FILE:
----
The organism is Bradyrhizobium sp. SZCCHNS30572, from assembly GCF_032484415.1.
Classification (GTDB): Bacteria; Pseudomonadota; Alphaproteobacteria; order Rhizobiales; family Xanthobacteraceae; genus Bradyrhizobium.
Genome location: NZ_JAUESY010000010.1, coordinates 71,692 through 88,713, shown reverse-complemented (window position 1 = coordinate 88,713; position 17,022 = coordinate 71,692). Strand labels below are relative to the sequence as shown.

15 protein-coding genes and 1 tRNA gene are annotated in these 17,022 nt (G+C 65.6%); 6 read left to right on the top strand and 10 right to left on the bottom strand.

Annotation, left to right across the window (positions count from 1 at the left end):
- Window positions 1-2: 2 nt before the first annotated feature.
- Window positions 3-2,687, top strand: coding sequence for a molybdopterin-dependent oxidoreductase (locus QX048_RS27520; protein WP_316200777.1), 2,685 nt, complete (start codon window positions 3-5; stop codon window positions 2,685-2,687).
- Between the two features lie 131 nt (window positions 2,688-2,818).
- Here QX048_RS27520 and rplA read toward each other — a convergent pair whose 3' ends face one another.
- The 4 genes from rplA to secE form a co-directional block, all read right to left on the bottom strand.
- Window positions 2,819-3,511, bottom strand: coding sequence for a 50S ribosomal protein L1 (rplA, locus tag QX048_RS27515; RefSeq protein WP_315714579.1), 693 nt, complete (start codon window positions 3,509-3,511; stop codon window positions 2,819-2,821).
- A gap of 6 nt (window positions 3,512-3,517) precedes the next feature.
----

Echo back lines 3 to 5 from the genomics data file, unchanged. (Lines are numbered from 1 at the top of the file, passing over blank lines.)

Genome location: NZ_JAUESY010000010.1, coordinates 71,692 through 88,713, shown reverse-complemented (window position 1 = coordinate 88,713; position 17,022 = coordinate 71,692). Strand labels below are relative to the sequence as shown.

15 protein-coding genes and 1 tRNA gene are annotated in these 17,022 nt (G+C 65.6%); 6 read left to right on the top strand and 10 right to left on the bottom strand.

Annotation, left to right across the window (positions count from 1 at the left end):